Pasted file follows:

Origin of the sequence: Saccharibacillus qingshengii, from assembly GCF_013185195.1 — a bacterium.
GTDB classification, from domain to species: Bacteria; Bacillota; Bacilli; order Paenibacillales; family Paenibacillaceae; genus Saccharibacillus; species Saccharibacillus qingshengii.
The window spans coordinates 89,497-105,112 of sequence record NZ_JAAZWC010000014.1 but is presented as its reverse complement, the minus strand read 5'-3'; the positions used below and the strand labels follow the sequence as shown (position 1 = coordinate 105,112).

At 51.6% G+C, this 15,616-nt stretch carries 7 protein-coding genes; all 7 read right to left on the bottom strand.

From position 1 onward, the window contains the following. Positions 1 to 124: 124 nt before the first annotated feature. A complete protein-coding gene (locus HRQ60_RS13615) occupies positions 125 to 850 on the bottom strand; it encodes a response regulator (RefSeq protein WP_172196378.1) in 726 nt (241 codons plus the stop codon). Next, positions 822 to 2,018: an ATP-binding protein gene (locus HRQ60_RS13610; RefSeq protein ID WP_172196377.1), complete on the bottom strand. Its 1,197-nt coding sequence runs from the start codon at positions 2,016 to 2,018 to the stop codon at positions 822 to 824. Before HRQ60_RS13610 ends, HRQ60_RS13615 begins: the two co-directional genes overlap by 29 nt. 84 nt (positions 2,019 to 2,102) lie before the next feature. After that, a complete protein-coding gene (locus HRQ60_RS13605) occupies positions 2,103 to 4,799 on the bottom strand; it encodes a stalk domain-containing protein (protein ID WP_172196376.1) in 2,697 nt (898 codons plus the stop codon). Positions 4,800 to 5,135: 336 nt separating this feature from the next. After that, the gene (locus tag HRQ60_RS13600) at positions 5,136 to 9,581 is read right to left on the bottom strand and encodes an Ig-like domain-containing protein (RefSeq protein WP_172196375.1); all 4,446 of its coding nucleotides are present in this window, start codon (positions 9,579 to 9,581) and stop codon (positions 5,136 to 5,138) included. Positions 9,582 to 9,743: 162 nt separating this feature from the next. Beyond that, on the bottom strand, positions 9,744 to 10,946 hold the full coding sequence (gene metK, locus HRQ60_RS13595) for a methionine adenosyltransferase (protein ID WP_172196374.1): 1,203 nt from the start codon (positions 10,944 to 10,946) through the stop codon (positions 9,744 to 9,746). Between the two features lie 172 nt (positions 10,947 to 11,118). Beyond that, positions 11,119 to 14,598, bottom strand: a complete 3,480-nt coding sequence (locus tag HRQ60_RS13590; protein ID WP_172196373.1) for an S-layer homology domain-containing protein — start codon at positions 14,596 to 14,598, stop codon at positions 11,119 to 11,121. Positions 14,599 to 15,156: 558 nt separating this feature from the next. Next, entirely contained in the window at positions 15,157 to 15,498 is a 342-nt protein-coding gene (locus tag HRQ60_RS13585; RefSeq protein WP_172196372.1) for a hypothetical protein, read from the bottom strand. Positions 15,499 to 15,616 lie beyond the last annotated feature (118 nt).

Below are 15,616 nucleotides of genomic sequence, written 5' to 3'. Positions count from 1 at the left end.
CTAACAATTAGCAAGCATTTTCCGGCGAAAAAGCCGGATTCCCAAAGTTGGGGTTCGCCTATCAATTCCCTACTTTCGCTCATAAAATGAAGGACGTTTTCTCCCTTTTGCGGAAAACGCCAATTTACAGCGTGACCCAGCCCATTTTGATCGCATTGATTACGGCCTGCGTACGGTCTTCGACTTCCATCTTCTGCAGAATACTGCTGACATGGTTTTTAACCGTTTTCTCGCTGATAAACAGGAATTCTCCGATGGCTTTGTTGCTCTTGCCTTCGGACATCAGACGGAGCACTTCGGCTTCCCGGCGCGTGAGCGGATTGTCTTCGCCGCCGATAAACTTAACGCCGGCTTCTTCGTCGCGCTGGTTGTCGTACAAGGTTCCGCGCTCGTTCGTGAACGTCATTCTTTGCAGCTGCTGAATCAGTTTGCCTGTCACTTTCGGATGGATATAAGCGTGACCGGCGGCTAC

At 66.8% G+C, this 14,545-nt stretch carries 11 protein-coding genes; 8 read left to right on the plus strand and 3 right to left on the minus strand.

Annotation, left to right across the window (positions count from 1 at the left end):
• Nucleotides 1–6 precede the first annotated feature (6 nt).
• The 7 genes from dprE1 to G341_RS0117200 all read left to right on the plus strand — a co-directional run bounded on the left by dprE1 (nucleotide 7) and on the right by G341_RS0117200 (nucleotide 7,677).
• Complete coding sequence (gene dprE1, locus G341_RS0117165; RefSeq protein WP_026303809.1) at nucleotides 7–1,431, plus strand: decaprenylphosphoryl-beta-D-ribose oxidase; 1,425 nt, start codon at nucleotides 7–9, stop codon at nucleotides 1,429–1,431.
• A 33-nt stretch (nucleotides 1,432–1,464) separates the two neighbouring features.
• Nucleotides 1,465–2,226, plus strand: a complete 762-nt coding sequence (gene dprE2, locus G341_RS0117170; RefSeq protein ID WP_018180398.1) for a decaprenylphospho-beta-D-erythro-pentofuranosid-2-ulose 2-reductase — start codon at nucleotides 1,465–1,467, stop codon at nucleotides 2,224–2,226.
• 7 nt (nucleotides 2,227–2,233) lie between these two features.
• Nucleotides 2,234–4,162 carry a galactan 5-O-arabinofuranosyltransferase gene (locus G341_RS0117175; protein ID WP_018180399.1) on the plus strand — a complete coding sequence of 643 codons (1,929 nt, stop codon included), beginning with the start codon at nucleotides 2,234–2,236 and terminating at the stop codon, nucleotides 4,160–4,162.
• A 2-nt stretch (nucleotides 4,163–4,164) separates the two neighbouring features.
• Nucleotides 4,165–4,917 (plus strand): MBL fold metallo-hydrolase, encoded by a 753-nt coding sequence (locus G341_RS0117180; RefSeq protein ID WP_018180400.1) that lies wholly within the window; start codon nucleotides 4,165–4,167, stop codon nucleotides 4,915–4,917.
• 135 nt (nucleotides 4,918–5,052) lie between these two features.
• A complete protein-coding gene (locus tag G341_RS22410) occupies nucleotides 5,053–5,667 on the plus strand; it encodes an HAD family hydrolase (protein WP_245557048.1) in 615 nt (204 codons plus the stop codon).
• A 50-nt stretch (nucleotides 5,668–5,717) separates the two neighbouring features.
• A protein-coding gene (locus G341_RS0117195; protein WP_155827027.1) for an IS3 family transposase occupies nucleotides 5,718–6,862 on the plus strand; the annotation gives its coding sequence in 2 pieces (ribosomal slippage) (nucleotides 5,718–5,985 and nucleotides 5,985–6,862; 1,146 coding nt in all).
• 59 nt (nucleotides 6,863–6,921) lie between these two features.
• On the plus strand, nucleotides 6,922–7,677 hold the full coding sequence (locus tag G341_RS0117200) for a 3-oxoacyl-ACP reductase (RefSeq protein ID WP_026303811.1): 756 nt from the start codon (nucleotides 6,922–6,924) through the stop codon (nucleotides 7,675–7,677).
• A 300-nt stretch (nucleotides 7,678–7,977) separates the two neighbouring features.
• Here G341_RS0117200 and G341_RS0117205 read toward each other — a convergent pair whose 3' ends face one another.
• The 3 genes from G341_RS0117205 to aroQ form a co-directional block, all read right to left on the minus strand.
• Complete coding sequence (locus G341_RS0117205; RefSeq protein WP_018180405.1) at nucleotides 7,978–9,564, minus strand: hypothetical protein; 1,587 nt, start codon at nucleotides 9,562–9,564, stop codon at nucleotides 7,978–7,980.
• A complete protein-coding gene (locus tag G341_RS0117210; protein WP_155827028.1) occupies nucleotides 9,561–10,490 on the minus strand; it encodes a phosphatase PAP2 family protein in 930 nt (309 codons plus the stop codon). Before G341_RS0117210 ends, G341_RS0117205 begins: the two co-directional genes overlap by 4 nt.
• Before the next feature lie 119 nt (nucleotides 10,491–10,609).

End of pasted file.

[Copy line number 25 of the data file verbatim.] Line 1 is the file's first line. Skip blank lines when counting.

• A 300-nt stretch (nucleotides 7,678–7,977) separates the two neighbouring features.